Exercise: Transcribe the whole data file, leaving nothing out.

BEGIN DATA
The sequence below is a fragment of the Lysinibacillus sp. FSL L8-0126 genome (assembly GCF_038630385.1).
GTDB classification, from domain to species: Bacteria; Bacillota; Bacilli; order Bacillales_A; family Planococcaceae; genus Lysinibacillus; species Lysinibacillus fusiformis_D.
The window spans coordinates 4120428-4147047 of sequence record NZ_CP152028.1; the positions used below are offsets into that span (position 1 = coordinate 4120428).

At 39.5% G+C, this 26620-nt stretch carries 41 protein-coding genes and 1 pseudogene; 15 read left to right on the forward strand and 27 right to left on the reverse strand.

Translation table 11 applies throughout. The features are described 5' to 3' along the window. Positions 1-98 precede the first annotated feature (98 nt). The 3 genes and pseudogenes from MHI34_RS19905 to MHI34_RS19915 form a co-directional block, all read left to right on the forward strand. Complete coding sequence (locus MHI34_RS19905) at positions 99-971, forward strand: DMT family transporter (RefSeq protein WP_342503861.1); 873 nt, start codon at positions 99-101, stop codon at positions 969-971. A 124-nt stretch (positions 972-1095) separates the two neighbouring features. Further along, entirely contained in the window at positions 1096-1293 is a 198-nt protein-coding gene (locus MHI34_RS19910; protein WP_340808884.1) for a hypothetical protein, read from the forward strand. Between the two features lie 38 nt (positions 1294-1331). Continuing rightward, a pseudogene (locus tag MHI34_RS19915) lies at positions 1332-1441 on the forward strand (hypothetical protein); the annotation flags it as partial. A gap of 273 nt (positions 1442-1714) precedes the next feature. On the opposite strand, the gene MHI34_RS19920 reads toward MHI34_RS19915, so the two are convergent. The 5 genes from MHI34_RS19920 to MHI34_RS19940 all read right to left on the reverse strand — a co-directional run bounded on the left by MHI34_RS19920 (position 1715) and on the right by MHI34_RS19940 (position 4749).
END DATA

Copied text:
The sequence below is a fragment of the Lysinibacillus sp. FSL L8-0126 genome (assembly GCF_038630385.1).
GTDB classification, from domain to species: Bacteria; Bacillota; Bacilli; order Bacillales_A; family Planococcaceae; genus Lysinibacillus; species Lysinibacillus fusiformis_D.
The window spans coordinates 4120428-4147047 of sequence record NZ_CP152028.1; the positions used below are offsets into that span (position 1 = coordinate 4120428).

At 39.5% G+C, this 26620-nt stretch carries 41 protein-coding genes and 1 pseudogene; 15 read left to right on the forward strand and 27 right to left on the reverse strand.

Translation table 11 applies throughout. The features are described 5' to 3' along the window. Positions 1-98 precede the first annotated feature (98 nt). The 3 genes and pseudogenes from MHI34_RS19905 to MHI34_RS19915 form a co-directional block, all read left to right on the forward strand. Complete coding sequence (locus MHI34_RS19905) at positions 99-971, forward strand: DMT family transporter (RefSeq protein WP_342503861.1); 873 nt, start codon at positions 99-101, stop codon at positions 969-971. A 124-nt stretch (positions 972-1095) separates the two neighbouring features. Further along, entirely contained in the window at positions 1096-1293 is a 198-nt protein-coding gene (locus MHI34_RS19910; protein WP_340808884.1) for a hypothetical protein, read from the forward strand. Between the two features lie 38 nt (positions 1294-1331). Continuing rightward, a pseudogene (locus tag MHI34_RS19915) lies at positions 1332-1441 on the forward strand (hypothetical protein); the annotation flags it as partial. A gap of 273 nt (positions 1442-1714) precedes the next feature. On the opposite strand, the gene MHI34_RS19920 reads toward MHI34_RS19915, so the two are convergent. The 5 genes from MHI34_RS19920 to MHI34_RS19940 all read right to left on the reverse strand — a co-directional run bounded on the left by MHI34_RS19920 (position 1715) and on the right by MHI34_RS19940 (position 4749).